Writing in The American Prospect Richard Rothstein and Larry Mishel discuss the rush to blame schools for, and expect them to solve, competitiveness challenges “Schools As Scapegoats.” I don’t agree with all of it but they raise some fair points about some of the hyperbole that surrounds this issue. Kevin Carey and I made a similar point here in the CSM and Kevin’s outstanding post on the Rothstein – Mishel article is a must-read. It should be noted that educators exacerbate some of this because many, while not believing the hype about schools and the economy, see it as a way to get more resources for schools. You hear the rhetoric at a lot of the establishment conferences and meetings, too. That said, while we need to keep it in perspective, I do think there are some real problems looming because of our inequitable schooling system. If I didn’t I’d work on other issues.
But, Rothstein and Mishel are smart guys and I can’t imagine they’d be deliberately misleading so they must have farmed out some of the research to assistants for the piece because they write that:
The American Enterprise Institute’s Frederick Hess and former Clinton White House domestic policy staffer Andrew Rotherham jointly write in an AEI article that “study after study shows an America unprepared to compete in an increasingly global marketplace.” They worry that the urgent “competitiveness agenda” could be derailed if we are distracted by a focus on equity-improving outcomes for disadvantaged students. Attention will now have to be turned, they conclude, to further improving the technological savvy of those already primed to succeed.
Yes. In fact, we worry so much that we never wrote or concluded that in the issue brief cited or the full PDK article it’s adapted from. Why? Well, either because (a) we were paralyzed with worry or (b) because Hess and I don’t agree on which agenda should take preference when hard choices have to be made. Hint: it’s (b). The point of the piece wasn’t to make a case either way but lay out the tensions between the two, which we do agree are too often minimized in policymaking and policy talk. You saw that manifest itself in part of the recent No Child Left Behind debate on the Hill (for instance how much the accountability provisions should consider the achievement of high achieving students) and also in the ongoing debate about NCLB and gifted students. Since this isn’t the first time that people have ascribed a view to Hess and me based on the article without actually reading what we wrote, what we concluded is here:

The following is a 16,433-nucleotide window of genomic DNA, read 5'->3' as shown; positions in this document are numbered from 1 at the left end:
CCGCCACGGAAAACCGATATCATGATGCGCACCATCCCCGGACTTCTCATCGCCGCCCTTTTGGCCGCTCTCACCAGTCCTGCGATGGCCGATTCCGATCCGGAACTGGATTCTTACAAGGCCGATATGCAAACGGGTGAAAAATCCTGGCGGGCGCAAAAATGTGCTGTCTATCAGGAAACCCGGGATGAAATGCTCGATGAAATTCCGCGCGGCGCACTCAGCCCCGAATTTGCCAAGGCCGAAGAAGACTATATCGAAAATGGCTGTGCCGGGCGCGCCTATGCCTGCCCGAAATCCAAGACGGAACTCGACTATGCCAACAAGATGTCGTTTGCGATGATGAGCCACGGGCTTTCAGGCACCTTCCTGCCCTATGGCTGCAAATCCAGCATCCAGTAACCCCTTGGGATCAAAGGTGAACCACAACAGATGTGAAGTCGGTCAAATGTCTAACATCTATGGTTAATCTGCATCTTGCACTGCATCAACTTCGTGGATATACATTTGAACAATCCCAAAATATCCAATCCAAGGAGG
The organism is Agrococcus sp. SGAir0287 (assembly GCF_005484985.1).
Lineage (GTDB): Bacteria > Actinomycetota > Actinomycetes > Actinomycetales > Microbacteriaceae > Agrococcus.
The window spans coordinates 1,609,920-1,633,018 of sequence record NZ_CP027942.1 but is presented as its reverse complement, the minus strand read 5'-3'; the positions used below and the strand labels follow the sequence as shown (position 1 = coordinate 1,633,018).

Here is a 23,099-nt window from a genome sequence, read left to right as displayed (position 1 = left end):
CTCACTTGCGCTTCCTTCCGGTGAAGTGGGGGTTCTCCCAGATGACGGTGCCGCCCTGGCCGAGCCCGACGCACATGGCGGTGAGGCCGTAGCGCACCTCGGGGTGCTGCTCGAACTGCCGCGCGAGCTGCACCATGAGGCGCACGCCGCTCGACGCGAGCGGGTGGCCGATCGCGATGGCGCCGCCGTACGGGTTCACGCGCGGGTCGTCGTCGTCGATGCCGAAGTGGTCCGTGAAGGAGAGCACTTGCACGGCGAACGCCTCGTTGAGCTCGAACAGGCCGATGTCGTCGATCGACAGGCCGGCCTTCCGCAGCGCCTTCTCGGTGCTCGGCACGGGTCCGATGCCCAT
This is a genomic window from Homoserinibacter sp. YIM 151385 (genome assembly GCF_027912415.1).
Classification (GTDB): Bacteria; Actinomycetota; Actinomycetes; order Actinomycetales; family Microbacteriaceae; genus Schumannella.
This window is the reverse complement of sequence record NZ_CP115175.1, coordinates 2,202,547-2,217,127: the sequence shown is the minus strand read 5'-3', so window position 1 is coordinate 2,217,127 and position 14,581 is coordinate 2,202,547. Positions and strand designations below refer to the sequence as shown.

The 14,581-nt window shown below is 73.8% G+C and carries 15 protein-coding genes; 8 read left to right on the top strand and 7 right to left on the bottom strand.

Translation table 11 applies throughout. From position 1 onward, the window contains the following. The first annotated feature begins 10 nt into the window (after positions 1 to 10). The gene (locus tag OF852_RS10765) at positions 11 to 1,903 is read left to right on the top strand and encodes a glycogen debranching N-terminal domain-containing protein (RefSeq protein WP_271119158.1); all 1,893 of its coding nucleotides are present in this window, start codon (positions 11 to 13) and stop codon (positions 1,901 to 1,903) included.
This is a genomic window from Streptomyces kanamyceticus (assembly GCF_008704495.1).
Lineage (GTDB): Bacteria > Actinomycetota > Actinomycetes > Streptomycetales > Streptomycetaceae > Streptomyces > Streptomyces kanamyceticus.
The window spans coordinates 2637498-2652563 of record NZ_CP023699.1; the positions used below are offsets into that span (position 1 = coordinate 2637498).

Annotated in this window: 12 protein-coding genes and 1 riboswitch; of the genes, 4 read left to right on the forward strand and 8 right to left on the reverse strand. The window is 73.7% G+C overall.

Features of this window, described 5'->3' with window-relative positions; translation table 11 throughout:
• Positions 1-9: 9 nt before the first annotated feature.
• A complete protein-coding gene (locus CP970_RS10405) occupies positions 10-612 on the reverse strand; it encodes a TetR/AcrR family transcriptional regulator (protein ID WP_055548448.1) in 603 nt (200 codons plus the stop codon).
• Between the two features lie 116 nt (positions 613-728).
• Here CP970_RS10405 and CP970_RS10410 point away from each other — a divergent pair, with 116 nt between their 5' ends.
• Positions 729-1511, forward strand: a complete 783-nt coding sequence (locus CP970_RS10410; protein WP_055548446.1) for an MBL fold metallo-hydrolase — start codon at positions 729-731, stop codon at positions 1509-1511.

“Ultimately, the seeming inability to settle on a coherent [education] agenda is due to a simple truth: schools exist to serve both the equity and the competitiveness agendas—and many other agendas as well. Our desire to ignore this banal reality, to “fix” the equity problem, and then to “solve” the competitiveness problem fosters grandiose ambitions and hyperbolic claims that will inevitably come up short. Schools are meant to serve a staggeringly diverse population of students and a raft of competing needs. Buckling down somewhere will almost inevitably mean easing up elsewhere. The best we can hope for is an incremental, awkward stagger toward meeting a stew of public and private objectives.
The truth is that we cannot do everything. This means accepting disagreement and abandoning the tempting dream that we might reach consensus on what needs to be done if only good-hearted souls would examine the right data. It also means acknowledging that every policy decision will yield both winners and losers. What we need in 2007, 2008, and beyond is not bland reassurance or misguided efforts to paper over real divides, but honest and informed debate about whose needs take precedence at a given moment, what to do about it today, and what to leave for tomorrow.”